First Year Fastback: 1965 Ford Mustang

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When the Ford Mustang debuted in the Spring of 1964, it was available as only a coupe or convertible. It wouldn’t be until the Fall that the sporty fastback would join the lineup for the full 1965 model year. So, if anyone ever tries to sell you a 1964 ½ Mustang fastback, there is no such thing (in fact, there are no true ’64 ½ Mustangs as they were all titled as ‘65s). This Vintage Burgundy fastback has seen better days and needs a complete restoration. Likely not complete, it comes with a 289 cubic inch V8 C-code (2-barrel carburetor).

Ford built more than 77,000 fastbacks in the first full year of the Mustang, so to say it was a hit is an understatement. The only competition at the time was the Plymouth Barracuda which could only muster 64,000 cars across all body styles versus the 559,000 Mustang coupes, convertibles, and fastbacks. We don’t know the history of this Mustang, but we gather it was a barn find on the part of the seller as all the photos are of it on a flatbed trailer. We assume there is ample rust from sitting, but some of the photos are dark so it’s hard to be sure.

No mention is made of the health of the 289 V8 or if it’s original at 70,000 miles. But we’d bet it is along with the automatic transmission. We’re told the interior is all there except for the carpeting and headliner, but everything is going to need to be redone. When you have finished restoring this Ford, it would be a fun car to show off but you’re going to have a lot of money and time invested. From Mentor, Ohio, this pony is available here on eBay for $12,500 OBO.

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  1. Robert West

    Considering the prices people are asking for anything with four wheels, I guess $12,500 isn’t too shabby. It IS a fastback.

    Like 4
  2. James

    Corvette, Porsche VW doesn’t matter rust repair bodywork and paint is all the same money. Sure the drive train is cheaper for American cars but still looking at $50K plus for everything else if you need to have someone do the work.

    Like 4
  3. DA

    It isn’t anything special other than being a fastback, and surely needs a lot. No mention of the bumpers and missing body parts, along with other missing items such as the air cleaner and radiator. Plenty of rust and mold in the interior. Needs pictures of the underside, and most of the pictures are not so hot. At this price and what it is going to need, somebody would barely break even. If paying for pro work, it will easily be in the cost stratosphere.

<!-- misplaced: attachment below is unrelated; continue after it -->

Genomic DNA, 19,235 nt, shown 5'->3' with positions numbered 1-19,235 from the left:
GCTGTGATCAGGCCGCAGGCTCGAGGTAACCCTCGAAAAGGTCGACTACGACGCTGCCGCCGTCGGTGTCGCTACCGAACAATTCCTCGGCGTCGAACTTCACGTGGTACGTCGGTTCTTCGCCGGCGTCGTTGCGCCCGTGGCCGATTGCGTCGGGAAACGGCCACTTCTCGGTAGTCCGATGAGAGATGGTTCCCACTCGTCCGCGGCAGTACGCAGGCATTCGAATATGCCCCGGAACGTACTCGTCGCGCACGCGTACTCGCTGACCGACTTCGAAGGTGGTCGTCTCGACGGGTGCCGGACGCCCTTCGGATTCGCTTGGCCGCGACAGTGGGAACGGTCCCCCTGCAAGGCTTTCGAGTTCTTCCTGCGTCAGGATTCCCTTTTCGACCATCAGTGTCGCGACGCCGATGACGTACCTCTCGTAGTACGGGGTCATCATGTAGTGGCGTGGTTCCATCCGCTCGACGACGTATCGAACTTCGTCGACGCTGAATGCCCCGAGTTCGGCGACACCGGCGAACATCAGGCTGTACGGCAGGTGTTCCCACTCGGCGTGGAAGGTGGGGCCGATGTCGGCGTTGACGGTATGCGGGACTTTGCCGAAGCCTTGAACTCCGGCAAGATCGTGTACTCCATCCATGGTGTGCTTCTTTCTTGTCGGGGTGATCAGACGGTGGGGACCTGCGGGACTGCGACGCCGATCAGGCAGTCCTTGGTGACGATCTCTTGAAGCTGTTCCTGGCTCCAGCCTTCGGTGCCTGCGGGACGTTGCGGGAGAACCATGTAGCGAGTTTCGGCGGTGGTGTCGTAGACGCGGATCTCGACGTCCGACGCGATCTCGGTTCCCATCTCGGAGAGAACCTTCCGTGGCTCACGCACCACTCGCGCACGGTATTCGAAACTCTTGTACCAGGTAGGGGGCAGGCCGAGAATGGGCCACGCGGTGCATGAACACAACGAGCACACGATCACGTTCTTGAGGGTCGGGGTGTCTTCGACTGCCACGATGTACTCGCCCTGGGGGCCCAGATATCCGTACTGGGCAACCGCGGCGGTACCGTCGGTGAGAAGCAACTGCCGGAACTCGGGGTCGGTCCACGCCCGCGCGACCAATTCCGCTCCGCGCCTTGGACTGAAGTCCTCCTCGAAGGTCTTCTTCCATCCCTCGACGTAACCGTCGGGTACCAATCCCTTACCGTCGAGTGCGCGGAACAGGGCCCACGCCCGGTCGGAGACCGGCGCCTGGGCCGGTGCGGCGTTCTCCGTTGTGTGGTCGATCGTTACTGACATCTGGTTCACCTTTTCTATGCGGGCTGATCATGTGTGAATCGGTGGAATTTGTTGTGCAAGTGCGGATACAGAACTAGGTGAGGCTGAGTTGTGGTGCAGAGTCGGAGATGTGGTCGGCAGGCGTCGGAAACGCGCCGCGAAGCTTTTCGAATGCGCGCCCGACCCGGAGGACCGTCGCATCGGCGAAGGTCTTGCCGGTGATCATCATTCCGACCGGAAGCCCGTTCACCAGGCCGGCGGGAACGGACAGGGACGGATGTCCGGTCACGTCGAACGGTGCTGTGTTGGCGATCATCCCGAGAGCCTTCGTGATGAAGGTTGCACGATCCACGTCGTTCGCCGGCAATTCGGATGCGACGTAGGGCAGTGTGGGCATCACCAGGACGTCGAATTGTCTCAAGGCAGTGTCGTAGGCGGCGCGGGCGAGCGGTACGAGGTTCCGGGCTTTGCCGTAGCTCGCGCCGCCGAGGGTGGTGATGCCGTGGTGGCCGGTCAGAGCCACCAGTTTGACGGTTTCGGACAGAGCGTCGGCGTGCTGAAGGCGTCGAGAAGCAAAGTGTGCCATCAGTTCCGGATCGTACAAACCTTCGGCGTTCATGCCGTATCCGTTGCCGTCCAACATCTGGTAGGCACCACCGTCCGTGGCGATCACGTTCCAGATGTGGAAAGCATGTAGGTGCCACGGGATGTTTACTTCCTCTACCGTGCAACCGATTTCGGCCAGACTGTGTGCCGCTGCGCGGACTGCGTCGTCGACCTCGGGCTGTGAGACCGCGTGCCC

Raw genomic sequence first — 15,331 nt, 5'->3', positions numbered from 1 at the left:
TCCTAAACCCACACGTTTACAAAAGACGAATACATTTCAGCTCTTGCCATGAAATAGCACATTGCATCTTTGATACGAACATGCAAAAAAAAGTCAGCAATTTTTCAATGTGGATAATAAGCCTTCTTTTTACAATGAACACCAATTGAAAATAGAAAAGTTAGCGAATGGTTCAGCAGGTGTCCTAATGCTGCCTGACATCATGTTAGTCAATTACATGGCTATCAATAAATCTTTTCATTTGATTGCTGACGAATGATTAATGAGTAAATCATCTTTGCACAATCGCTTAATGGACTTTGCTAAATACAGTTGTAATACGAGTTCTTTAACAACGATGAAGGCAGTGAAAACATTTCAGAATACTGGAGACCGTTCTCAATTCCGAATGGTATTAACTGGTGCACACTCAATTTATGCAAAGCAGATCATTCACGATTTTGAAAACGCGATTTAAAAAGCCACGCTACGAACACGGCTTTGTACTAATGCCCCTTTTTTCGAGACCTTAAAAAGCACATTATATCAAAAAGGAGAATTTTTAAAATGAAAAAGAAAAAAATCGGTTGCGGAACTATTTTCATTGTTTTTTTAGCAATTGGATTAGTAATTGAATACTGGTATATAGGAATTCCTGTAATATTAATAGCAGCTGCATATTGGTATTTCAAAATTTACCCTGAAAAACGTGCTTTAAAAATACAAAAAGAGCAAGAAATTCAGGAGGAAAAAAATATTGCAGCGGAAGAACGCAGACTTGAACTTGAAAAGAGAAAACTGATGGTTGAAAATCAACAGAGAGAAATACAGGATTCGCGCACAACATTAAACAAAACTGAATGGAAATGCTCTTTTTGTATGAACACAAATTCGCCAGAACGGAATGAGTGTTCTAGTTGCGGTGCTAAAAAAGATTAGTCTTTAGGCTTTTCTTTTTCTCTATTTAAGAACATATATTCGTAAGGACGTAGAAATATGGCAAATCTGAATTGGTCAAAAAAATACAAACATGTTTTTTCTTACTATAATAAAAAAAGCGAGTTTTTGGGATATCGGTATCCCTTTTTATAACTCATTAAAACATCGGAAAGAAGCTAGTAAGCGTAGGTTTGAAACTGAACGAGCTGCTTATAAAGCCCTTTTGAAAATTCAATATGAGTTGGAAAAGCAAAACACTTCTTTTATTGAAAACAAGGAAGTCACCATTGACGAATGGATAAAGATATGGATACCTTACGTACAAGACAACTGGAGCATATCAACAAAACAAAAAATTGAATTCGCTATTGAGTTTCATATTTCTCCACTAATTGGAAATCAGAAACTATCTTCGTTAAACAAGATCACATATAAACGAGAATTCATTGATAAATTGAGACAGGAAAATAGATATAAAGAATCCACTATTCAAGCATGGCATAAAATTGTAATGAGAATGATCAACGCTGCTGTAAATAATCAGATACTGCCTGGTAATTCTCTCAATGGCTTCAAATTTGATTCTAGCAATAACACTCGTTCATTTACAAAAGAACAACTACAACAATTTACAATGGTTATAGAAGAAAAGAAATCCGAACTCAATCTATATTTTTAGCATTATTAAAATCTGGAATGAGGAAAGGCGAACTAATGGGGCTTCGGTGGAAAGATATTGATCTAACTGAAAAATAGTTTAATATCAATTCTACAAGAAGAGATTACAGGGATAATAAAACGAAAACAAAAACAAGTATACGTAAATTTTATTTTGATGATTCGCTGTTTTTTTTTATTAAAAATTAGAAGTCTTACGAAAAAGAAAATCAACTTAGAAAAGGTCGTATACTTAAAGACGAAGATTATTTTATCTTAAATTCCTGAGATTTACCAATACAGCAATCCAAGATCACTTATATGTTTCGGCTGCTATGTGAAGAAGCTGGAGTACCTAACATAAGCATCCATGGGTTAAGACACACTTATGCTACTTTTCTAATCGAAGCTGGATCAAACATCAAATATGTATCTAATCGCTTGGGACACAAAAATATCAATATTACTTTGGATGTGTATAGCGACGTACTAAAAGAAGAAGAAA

Like 1
  4. Franklin8

    There were no fastbacks built in 64 at all. Even if it was titled and called a 65 fastback from factory. Wouldn’t it be a 641/2 if it was built before 65. I’m asking because my dad had a maroon with black interior he always called a 641/2 . Would love to find that car . Does anyone know how to go about finding a older car?

    Like 0
  5. stillrunners stillrunnersMember

    “Plymouth Barracuda which could only muster 64,000 cars across all body styles”……what – there was only one body style……

    Dis-like the 2+2 as I’ve owned one and it was stolen twice back in the 80’s…..glad I don’t have the issue with any of my Cuda’s……good luck to the buyer !

    Like 0
  6. Joe Haska

    Russ, Thanks for your explanation of 64 1/2 Mustangs. I have tried to explain this to many Mustang owners and not any of them believe it. A few years ago I had the pleasure of being neighbors with Gale Halderman and he assured me there was never a Mustang to leave the factory titled as a 64 1/2. Gale was the lead designer of the 1965 Mustang.

    Like 1
  7. Bob_in_TN Bob_in_TNMember

    Gale Halderman passed away in 2020. His daughter and granddaughter operate the “Halderman Barn” on the family property in the Dayton, Ohio area. It houses a few cars but is mostly a collection of his memorabilia, including hundreds (thousands?) of pieces of framed automotive literature. Some describe it as his “man cave.”

    It is open by appointment only, catering to groups such as car clubs. Even non-Ford enthusiasts would find it interesting, if you at least appreciate the history of the iconic Mustang.

    Like 0

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